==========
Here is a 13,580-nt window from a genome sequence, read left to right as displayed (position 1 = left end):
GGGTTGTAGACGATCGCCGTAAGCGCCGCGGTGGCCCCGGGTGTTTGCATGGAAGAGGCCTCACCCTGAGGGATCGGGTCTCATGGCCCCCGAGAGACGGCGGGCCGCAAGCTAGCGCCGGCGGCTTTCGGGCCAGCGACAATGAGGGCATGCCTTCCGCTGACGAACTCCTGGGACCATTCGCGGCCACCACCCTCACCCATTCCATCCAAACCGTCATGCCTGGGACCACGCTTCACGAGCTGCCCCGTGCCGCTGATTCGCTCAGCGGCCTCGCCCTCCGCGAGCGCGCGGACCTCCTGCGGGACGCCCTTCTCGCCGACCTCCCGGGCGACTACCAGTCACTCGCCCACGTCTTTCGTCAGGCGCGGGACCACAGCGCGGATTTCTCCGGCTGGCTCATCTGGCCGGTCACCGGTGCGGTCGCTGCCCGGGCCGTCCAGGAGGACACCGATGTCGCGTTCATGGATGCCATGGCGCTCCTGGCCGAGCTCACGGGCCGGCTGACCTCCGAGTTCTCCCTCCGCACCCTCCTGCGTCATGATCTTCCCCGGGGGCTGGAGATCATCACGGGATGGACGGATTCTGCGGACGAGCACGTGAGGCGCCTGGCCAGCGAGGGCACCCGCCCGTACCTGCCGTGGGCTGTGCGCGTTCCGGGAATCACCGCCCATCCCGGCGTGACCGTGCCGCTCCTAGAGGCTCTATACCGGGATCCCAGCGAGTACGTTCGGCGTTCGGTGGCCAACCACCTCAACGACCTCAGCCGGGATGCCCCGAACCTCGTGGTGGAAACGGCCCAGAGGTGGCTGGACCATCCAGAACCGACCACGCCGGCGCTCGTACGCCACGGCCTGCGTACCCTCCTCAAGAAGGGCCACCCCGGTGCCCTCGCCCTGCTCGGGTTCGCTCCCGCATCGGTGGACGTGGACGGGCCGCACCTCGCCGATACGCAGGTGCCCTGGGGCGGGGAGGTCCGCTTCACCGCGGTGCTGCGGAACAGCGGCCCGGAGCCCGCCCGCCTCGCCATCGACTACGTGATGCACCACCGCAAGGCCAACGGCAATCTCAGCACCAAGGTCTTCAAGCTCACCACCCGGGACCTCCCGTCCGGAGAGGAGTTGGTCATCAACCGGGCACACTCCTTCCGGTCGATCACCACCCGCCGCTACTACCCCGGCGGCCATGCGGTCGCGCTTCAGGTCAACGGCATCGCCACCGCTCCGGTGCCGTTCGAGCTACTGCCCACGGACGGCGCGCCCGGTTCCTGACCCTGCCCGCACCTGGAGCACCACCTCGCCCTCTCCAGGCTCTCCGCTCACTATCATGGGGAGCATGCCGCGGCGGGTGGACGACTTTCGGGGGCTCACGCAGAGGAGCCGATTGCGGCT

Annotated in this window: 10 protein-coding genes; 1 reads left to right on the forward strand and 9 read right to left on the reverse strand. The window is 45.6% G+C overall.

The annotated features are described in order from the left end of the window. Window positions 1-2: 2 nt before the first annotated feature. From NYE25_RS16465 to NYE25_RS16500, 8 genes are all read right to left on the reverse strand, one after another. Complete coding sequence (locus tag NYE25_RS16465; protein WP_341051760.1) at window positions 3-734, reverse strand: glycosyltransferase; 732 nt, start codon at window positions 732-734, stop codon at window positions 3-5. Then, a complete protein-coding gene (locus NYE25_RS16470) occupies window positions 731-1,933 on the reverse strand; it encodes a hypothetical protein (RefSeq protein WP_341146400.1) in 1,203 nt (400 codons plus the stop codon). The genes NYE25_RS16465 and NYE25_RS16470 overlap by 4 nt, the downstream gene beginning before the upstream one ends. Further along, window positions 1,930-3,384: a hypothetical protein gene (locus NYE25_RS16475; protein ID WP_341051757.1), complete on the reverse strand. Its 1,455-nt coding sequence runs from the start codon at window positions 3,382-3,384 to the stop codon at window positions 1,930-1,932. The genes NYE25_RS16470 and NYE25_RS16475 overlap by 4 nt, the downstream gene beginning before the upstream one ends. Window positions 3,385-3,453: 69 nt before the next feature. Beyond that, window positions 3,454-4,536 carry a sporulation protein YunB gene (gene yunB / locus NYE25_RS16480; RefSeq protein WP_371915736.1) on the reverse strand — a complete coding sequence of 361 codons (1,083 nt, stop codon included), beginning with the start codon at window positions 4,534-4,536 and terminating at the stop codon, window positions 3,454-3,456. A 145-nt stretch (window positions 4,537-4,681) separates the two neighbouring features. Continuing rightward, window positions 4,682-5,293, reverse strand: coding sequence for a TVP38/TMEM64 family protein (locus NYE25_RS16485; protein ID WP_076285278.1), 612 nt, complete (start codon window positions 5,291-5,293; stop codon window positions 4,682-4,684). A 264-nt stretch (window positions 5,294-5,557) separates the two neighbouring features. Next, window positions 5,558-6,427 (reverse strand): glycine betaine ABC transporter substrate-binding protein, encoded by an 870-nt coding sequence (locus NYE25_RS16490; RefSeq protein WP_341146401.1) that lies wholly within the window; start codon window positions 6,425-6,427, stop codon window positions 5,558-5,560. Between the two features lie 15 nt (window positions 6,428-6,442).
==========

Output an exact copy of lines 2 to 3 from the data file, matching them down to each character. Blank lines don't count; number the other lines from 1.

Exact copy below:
GGGTTGTAGACGATCGCCGTAAGCGCCGCGGTGGCCCCGGGTGTTTGCATGGAAGAGGCCTCACCCTGAGGGATCGGGTCTCATGGCCCCCGAGAGACGGCGGGCCGCAAGCTAGCGCCGGCGGCTTTCGGGCCAGCGACAATGAGGGCATGCCTTCCGCTGACGAACTCCTGGGACCATTCGCGGCCACCACCCTCACCCATTCCATCCAAACCGTCATGCCTGGGACCACGCTTCACGAGCTGCCCCGTGCCGCTGATTCGCTCAGCGGCCTCGCCCTCCGCGAGCGCGCGGACCTCCTGCGGGACGCCCTTCTCGCCGACCTCCCGGGCGACTACCAGTCACTCGCCCACGTCTTTCGTCAGGCGCGGGACCACAGCGCGGATTTCTCCGGCTGGCTCATCTGGCCGGTCACCGGTGCGGTCGCTGCCCGGGCCGTCCAGGAGGACACCGATGTCGCGTTCATGGATGCCATGGCGCTCCTGGCCGAGCTCACGGGCCGGCTGACCTCCGAGTTCTCCCTCCGCACCCTCCTGCGTCATGATCTTCCCCGGGGGCTGGAGATCATCACGGGATGGACGGATTCTGCGGACGAGCACGTGAGGCGCCTGGCCAGCGAGGGCACCCGCCCGTACCTGCCGTGGGCTGTGCGCGTTCCGGGAATCACCGCCCATCCCGGCGTGACCGTGCCGCTCCTAGAGGCTCTATACCGGGATCCCAGCGAGTACGTTCGGCGTTCGGTGGCCAACCACCTCAACGACCTCAGCCGGGATGCCCCGAACCTCGTGGTGGAAACGGCCCAGAGGTGGCTGGACCATCCAGAACCGACCACGCCGGCGCTCGTACGCCACGGCCTGCGTACCCTCCTCAAGAAGGGCCACCCCGGTGCCCTCGCCCTGCTCGGGTTCGCTCCCGCATCGGTGGACGTGGACGGGCCGCACCTCGCCGATACGCAGGTGCCCTGGGGCGGGGAGGTCCGCTTCACCGCGGTGCTGCGGAACAGCGGCCCGGAGCCCGCCCGCCTCGCCATCGACTACGTGATGCACCACCGCAAGGCCAACGGCAATCTCAGCACCAAGGTCTTCAAGCTCACCACCCGGGACCTCCCGTCCGGAGAGGAGTTGGTCATCAACCGGGCACACTCCTTCCGGTCGATCACCACCCGCCGCTACTACCCCGGCGGCCATGCGGTCGCGCTTCAGGTCAACGGCATCGCCACCGCTCCGGTGCCGTTCGAGCTACTGCCCACGGACGGCGCGCCCGGTTCCTGACCCTGCCCGCACCTGGAGCACCACCTCGCCCTCTCCAGGCTCTCCGCTCACTATCATGGGGAGCATGCCGCGGCGGGTGGACGACTTTCGGGGGCTCACGCAGAGGAGCCGATTGCGGCT

Annotated in this window: 10 protein-coding genes; 1 reads left to right on the forward strand and 9 read right to left on the reverse strand. The window is 45.6% G+C overall.